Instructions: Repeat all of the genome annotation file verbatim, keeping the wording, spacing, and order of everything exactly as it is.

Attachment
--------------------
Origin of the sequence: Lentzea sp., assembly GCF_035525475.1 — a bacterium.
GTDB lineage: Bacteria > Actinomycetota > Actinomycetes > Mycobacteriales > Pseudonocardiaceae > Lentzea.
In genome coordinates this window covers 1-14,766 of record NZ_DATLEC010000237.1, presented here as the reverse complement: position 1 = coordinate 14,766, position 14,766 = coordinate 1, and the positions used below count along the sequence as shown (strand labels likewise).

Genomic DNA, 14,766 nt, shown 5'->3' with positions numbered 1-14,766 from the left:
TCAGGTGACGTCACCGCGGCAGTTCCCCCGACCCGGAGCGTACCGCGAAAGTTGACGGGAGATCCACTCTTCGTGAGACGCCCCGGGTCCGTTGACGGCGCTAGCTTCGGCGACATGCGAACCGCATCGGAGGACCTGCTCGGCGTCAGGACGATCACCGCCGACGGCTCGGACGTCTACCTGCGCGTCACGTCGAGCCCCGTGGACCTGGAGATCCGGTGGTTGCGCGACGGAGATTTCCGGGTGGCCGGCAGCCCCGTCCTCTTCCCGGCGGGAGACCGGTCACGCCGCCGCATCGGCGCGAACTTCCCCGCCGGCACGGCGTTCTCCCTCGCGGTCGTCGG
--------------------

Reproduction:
Origin of the sequence: Lentzea sp., assembly GCF_035525475.1 — a bacterium.
GTDB lineage: Bacteria > Actinomycetota > Actinomycetes > Mycobacteriales > Pseudonocardiaceae > Lentzea.
In genome coordinates this window covers 1-14,766 of record NZ_DATLEC010000237.1, presented here as the reverse complement: position 1 = coordinate 14,766, position 14,766 = coordinate 1, and the positions used below count along the sequence as shown (strand labels likewise).

Genomic DNA, 14,766 nt, shown 5'->3' with positions numbered 1-14,766 from the left:
TCAGGTGACGTCACCGCGGCAGTTCCCCCGACCCGGAGCGTACCGCGAAAGTTGACGGGAGATCCACTCTTCGTGAGACGCCCCGGGTCCGTTGACGGCGCTAGCTTCGGCGACATGCGAACCGCATCGGAGGACCTGCTCGGCGTCAGGACGATCACCGCCGACGGCTCGGACGTCTACCTGCGCGTCACGTCGAGCCCCGTGGACCTGGAGATCCGGTGGTTGCGCGACGGAGATTTCCGGGTGGCCGGCAGCCCCGTCCTCTTCCCGGCGGGAGACCGGTCACGCCGCCGCATCGGCGCGAACTTCCCCGCCGGCACGGCGTTCTCCCTCGCGGTCGTCGG